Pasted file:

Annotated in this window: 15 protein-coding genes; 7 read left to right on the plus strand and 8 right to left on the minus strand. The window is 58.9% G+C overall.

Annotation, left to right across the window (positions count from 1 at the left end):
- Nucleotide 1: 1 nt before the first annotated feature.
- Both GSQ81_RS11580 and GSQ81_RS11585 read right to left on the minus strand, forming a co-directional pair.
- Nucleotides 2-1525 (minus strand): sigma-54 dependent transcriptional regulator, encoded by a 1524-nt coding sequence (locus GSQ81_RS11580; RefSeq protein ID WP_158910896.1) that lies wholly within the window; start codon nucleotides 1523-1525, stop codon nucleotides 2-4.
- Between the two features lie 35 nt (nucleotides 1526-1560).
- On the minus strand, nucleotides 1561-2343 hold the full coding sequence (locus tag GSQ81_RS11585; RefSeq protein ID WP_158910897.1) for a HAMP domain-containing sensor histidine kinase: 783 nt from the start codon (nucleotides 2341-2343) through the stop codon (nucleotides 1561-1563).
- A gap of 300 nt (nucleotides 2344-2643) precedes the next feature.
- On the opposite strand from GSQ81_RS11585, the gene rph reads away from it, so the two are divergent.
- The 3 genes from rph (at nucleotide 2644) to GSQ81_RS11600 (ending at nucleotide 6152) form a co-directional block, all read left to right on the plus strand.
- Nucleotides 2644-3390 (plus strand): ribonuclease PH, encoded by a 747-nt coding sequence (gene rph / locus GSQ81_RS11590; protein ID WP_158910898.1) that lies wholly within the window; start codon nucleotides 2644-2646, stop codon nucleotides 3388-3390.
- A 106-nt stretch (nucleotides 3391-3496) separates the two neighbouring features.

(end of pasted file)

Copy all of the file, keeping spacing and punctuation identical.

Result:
Annotated in this window: 15 protein-coding genes; 7 read left to right on the plus strand and 8 right to left on the minus strand. The window is 58.9% G+C overall.

Annotation, left to right across the window (positions count from 1 at the left end):
- Nucleotide 1: 1 nt before the first annotated feature.
- Both GSQ81_RS11580 and GSQ81_RS11585 read right to left on the minus strand, forming a co-directional pair.
- Nucleotides 2-1525 (minus strand): sigma-54 dependent transcriptional regulator, encoded by a 1524-nt coding sequence (locus GSQ81_RS11580; RefSeq protein ID WP_158910896.1) that lies wholly within the window; start codon nucleotides 1523-1525, stop codon nucleotides 2-4.
- Between the two features lie 35 nt (nucleotides 1526-1560).
- On the minus strand, nucleotides 1561-2343 hold the full coding sequence (locus tag GSQ81_RS11585; RefSeq protein ID WP_158910897.1) for a HAMP domain-containing sensor histidine kinase: 783 nt from the start codon (nucleotides 2341-2343) through the stop codon (nucleotides 1561-1563).
- A gap of 300 nt (nucleotides 2344-2643) precedes the next feature.
- On the opposite strand from GSQ81_RS11585, the gene rph reads away from it, so the two are divergent.
- The 3 genes from rph (at nucleotide 2644) to GSQ81_RS11600 (ending at nucleotide 6152) form a co-directional block, all read left to right on the plus strand.
- Nucleotides 2644-3390 (plus strand): ribonuclease PH, encoded by a 747-nt coding sequence (gene rph / locus GSQ81_RS11590; protein ID WP_158910898.1) that lies wholly within the window; start codon nucleotides 2644-2646, stop codon nucleotides 3388-3390.
- A 106-nt stretch (nucleotides 3391-3496) separates the two neighbouring features.